I have a very love hate relationship with Facebook. I love the social interaction and being able to share the parts of my life I chose to share with my friends and family. I also love being connected to those that don’t live near. What I hate about Facebook is that it chooses what I see based off the algorithms it’s created.
According to Kurt Wagner’s article Facebook: Here’s How Your News Feed Works, the average person’s newsfeed has 1,500 possible stories per day but only 20% of those stories will make it into that person’s newsfeed. Facebook created an algorithm called EdgeRank to determine what it will allow you to see. It assumes you will find certain things interesting based off your past engagement with friends and brands.
What bothers me is I’ve chosen to be friends with someone or like a company but because the post doesn’t have a high EdgeRank, I might not see it. A great example is I’m an administrator for the LPGA’s Facebook page but for more than a year I didn’t see any of the posts. Just because I didn’t interact with the content doesn’t mean I don’t want to see it. It angers me that Facebook gets to decide what I see and don’t see. There are probably plenty of people out there that enjoy not seeing everything but I’m the type of person where I want to see all the posts but Facebook doesn’t allow all of the posts through to me.
EdgeRank boils down to how close you are to someone and the amount of interaction you’ve had with them. It puts a value on a post has based on comments and likes and how long it has been since the post was created. The article The Importance of Engagement in Facebook Marketing – EdgeRank explains it in much more detail. What brands need to learn from EdgeRank is to put more time and effort into posts to make sure the post will be engaging. Only 16% of followers will see a brand’s post on average because of EdgeRank. The more engaging the post, the higher the likelihood that more people will see it. Some great tips were given to help improve engagement. It boils down to short posts that include visuals, a call to action and posting during the right time for your followers.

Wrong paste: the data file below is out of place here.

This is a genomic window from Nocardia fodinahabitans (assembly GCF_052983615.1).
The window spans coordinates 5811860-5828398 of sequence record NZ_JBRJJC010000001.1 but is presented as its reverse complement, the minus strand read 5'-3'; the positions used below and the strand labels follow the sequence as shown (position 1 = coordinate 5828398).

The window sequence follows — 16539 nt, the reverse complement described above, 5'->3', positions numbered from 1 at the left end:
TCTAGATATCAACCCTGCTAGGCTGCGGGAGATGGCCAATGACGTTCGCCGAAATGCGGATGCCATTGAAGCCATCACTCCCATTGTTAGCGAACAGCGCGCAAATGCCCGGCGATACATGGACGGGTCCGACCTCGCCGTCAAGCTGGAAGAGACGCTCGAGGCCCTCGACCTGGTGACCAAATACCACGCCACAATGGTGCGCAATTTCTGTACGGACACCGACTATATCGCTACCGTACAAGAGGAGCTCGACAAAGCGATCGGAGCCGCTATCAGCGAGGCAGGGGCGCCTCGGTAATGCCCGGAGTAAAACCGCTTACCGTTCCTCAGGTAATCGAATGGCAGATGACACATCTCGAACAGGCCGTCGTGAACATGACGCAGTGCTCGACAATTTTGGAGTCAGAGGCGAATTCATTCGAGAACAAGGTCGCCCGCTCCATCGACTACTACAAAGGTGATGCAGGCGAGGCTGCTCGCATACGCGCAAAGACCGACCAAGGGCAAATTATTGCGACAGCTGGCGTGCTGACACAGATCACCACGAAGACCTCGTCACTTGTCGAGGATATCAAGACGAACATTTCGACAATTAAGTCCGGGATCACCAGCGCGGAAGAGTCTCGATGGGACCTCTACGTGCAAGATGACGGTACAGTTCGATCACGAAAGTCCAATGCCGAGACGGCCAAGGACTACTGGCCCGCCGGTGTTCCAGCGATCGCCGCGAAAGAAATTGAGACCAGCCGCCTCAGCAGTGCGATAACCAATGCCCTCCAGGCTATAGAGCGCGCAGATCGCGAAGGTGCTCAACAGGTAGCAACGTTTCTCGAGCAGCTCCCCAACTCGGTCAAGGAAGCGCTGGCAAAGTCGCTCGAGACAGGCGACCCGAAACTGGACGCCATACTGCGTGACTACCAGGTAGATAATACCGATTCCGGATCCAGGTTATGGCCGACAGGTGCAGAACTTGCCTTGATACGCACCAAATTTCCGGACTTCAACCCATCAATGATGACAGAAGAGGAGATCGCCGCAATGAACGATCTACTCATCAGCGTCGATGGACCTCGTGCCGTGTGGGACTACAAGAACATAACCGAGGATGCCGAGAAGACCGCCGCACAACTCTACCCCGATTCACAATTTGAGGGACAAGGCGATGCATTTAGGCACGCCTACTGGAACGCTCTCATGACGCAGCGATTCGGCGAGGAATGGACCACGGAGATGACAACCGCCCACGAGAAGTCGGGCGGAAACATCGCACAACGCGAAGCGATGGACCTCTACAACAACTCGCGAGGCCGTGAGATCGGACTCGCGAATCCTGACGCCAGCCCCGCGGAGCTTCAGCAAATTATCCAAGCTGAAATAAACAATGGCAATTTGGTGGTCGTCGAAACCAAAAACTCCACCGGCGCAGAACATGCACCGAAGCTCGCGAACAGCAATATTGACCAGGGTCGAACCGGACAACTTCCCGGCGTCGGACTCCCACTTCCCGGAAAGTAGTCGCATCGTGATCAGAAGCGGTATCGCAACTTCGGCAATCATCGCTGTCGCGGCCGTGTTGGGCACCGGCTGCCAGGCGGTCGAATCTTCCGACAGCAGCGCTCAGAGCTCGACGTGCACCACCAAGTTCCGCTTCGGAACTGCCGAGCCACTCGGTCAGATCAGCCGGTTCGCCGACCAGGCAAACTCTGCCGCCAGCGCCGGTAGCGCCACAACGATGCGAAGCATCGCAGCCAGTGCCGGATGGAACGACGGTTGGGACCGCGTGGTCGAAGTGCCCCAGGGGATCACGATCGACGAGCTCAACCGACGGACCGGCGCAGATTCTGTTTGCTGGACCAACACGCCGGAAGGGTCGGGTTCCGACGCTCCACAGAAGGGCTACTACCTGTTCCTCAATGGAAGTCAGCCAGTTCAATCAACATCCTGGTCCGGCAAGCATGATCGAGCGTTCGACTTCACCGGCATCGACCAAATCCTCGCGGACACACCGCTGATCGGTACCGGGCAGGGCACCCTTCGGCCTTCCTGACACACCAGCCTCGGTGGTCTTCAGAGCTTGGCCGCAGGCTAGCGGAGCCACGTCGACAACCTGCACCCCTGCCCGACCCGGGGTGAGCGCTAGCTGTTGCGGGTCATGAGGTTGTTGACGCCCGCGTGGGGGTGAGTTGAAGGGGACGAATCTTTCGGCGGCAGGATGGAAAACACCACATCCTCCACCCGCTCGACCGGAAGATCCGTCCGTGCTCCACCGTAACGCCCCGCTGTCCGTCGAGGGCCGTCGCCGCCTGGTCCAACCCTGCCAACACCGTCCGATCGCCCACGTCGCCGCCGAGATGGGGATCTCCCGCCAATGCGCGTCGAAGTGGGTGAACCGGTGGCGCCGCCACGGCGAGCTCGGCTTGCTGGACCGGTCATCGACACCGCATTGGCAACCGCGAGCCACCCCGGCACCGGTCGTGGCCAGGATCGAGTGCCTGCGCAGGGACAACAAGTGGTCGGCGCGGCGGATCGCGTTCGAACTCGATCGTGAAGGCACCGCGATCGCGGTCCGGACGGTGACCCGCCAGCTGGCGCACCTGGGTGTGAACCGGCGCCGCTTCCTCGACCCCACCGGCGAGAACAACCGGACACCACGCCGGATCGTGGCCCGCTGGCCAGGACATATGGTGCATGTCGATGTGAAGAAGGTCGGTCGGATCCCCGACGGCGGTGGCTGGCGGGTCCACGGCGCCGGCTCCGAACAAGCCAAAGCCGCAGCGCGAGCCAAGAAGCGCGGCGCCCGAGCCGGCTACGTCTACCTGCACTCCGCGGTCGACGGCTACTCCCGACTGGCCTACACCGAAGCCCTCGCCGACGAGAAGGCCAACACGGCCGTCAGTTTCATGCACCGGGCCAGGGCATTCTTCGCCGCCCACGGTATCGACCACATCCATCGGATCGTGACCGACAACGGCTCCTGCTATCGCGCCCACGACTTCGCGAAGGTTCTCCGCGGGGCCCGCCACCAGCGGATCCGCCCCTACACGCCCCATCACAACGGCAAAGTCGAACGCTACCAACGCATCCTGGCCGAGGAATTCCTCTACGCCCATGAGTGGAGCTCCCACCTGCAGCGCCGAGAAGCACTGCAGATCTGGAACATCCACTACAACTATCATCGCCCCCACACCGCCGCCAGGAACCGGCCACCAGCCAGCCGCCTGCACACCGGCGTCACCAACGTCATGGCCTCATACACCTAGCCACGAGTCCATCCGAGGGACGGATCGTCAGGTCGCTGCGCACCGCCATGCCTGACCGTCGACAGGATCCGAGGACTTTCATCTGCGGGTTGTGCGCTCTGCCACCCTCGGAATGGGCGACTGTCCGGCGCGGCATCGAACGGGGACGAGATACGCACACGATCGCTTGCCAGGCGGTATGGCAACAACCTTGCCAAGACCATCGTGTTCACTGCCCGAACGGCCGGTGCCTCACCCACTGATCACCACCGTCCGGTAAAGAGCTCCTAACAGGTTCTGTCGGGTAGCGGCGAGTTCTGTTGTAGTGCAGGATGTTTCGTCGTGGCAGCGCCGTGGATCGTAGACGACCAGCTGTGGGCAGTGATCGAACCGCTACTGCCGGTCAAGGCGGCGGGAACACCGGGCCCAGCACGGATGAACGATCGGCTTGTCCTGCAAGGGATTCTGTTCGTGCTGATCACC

When it comes to Google+, Facebook’s competitor, I don’t know much. I’ve used it less than a handful of times. I’m ready to understand more about it and how marketers can successfully utilize the platform. Unfortunately, this week’s readings left me still wondering what Google+ is all about.
What I did gather from the article Why Google+ is an Inevitable Part of Your Content Marketing Strategy is that posts on Google+ have an effect on Search Engine Optimization. Working on a website, I know how important SEO is to a brand. It’s free traffic back to your website. Google+ is a content sharing platform that is significantly integrated into all of Google’s products. Posts you make to Google+ can have a very positive impact on your SEO. Brian Clark said in the article above that not contributing to Google+ could make you lose traffic to your website.
Apparently Google+ made some changes and Kim Garst details them in the article How to Use the New Google Plus Changes to Build Your Brand More Effectively. Not having used Google+ before doesn’t allow me to say whether they were good or bad changes. What I do know is that you aren’t forced to accept the new three column layout. Google+ allows you to revert back to the old version. Photos and videos have been made larger and a really cool photo enhancement feature has been added. While I say hello to Google+, I can say goodbye to blemishes.
Do you like the fact that Facebook chooses what you see or don’t see in your newsfeed?
How often do you use Google+ and what benefit do you get from it?